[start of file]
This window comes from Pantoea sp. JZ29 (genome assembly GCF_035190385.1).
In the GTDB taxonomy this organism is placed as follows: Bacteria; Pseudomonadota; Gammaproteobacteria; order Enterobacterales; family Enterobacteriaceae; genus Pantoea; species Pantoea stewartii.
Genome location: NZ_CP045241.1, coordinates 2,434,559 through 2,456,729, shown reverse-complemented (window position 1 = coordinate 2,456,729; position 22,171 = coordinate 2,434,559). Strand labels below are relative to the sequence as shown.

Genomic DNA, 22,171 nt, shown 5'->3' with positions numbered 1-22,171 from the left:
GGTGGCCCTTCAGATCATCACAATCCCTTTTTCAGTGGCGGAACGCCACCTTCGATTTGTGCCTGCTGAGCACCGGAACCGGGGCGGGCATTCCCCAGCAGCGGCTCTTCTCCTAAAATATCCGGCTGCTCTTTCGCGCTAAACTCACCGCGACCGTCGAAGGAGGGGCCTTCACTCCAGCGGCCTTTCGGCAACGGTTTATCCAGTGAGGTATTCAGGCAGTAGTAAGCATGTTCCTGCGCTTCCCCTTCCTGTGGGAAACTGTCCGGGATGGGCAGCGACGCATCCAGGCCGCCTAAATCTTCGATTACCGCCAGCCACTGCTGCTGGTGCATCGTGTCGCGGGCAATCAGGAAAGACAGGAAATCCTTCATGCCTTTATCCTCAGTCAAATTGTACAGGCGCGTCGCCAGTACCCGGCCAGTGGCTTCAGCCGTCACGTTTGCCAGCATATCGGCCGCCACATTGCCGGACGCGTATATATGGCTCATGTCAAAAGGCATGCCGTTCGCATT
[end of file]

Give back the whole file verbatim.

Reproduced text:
This window comes from Pantoea sp. JZ29 (genome assembly GCF_035190385.1).
In the GTDB taxonomy this organism is placed as follows: Bacteria; Pseudomonadota; Gammaproteobacteria; order Enterobacterales; family Enterobacteriaceae; genus Pantoea; species Pantoea stewartii.
Genome location: NZ_CP045241.1, coordinates 2,434,559 through 2,456,729, shown reverse-complemented (window position 1 = coordinate 2,456,729; position 22,171 = coordinate 2,434,559). Strand labels below are relative to the sequence as shown.

Genomic DNA, 22,171 nt, shown 5'->3' with positions numbered 1-22,171 from the left:
GGTGGCCCTTCAGATCATCACAATCCCTTTTTCAGTGGCGGAACGCCACCTTCGATTTGTGCCTGCTGAGCACCGGAACCGGGGCGGGCATTCCCCAGCAGCGGCTCTTCTCCTAAAATATCCGGCTGCTCTTTCGCGCTAAACTCACCGCGACCGTCGAAGGAGGGGCCTTCACTCCAGCGGCCTTTCGGCAACGGTTTATCCAGTGAGGTATTCAGGCAGTAGTAAGCATGTTCCTGCGCTTCCCCTTCCTGTGGGAAACTGTCCGGGATGGGCAGCGACGCATCCAGGCCGCCTAAATCTTCGATTACCGCCAGCCACTGCTGCTGGTGCATCGTGTCGCGGGCAATCAGGAAAGACAGGAAATCCTTCATGCCTTTATCCTCAGTCAAATTGTACAGGCGCGTCGCCAGTACCCGGCCAGTGGCTTCAGCCGTCACGTTTGCCAGCATATCGGCCGCCACATTGCCGGACGCGTATATATGGCTCATGTCAAAAGGCATGCCGTTCGCATT